Plus, What Consumers Can Do To Avoid Hyped High-Tech Cardiac Tests and Treatments They May Not Need
YONKERS, N.Y., Sept. 7 /PRNewswire-USNewswire/ -- The Consumer Reports Health Ratings Center today unveiled its first doctor ratings based on a new collaboration with The Society of Thoracic Surgeons (STS), publishing a list of fifty top-rated heart-bypass surgical groups in the U.S. The surgeon ratings plus advice about treating heart disease are available in the October issue of Consumer Reports and online at www.consumerreportsenespanol.org. Consumer Reports Health also has advice on getting the right care to treat heart disease, the number one killer in the U.S., noting that consumers should be wary of hyped high-tech tests and treatments that may be unnecessary and costly.
Launched in 2008, the Consumer Reports Health Ratings Center has rated more than 3,000 U.S. hospitals, as well as prescription drugs to treat more than 35 conditions. "We've wanted to do doctor ratings since we launched the Ratings Center because there is such great consumer demand. Starting with heart surgeons made the most sense because the data is top notch," said John Santa, M.D., M.P.H., director of the Consumer Reports Health Ratings Center.
Consumer Reports Health collaborated with STS to publish its ratings of 221 surgical groups in the U.S. that perform standard heart bypass operations known as coronary artery bypass grafting (CABG). The ratings are based on 11 standardized measures that fall into four categories. Two of them—recommended medications and optimal surgical technique—reflect how well surgeons adhere to the best-established practices. The other two—patient survival and the absence of surgical complications—reflect how their patients fare. There are over 1,000 surgical groups in the U.S. that perform heart bypass surgery and approximately 90 percent of those groups voluntarily submit their performance data to the STS Adult Cardiac Surgery Database. A little less than one quarter of those groups (221) agreed to allow Consumer Reports Health to publish their results.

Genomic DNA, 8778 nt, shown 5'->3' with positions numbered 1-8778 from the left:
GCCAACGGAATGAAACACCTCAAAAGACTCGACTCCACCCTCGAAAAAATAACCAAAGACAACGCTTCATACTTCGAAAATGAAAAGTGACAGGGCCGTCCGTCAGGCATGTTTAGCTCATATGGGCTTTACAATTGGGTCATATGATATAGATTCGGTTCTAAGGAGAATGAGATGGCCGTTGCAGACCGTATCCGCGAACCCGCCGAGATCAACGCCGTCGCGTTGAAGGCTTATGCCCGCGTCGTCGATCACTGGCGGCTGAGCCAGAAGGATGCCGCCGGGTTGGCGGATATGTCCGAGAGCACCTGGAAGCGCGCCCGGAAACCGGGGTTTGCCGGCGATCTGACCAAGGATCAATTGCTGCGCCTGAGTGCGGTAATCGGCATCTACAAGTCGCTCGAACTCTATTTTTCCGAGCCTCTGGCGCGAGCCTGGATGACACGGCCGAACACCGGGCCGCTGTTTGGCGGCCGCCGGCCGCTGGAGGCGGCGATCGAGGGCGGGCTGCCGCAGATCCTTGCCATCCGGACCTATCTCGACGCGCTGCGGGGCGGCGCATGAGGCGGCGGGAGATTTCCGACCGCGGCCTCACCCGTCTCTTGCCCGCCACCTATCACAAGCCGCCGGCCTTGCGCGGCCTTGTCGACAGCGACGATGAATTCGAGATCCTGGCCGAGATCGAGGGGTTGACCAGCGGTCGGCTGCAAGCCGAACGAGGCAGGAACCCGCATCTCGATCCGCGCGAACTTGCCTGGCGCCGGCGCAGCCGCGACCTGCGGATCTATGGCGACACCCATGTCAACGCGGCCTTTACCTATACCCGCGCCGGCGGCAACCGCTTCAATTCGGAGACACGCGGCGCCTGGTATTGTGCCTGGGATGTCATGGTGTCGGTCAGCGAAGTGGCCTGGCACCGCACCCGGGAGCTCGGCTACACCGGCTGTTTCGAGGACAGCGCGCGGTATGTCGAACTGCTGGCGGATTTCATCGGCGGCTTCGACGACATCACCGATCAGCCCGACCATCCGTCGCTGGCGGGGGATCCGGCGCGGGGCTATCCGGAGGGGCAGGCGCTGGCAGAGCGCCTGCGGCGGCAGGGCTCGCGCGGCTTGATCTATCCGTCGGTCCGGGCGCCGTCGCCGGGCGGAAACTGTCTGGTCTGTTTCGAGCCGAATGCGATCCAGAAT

FIFTY HEART SURGEON GROUPS GIVEN TOP MARKS
Groups that score significantly above average receive a three star rating, while average performers get two stars, and those that score significantly below average get one star. Consumer Reports Health notes that since the average performance of surgical groups has increased substantially in the past two decades, it's possible to get very good care from many two star groups.
Of the 221 groups, 50 received three stars, 166 were given two stars, and five garnered one star. If a consumer is considering a group that is not rated, they should ask that group for its results. "Those groups should be willing to provide their results, and if they can't share their information, then it's best to look elsewhere," said Santa.
ABOUT THE RATINGS
The STS has maintained the Adult Cardiac Surgery Database, the largest such registry, since 1989. "The Society of Thoracic Surgeons has created a model of reporting results, in part because they're drawing on an extensive database with a large volume of patient records and because much of the data is collected at the point of care. And for each of the eleven measures, STS compares a group's performance with the average performance of all the groups in the database, which allows us to give consumers some benchmarking," said Santa.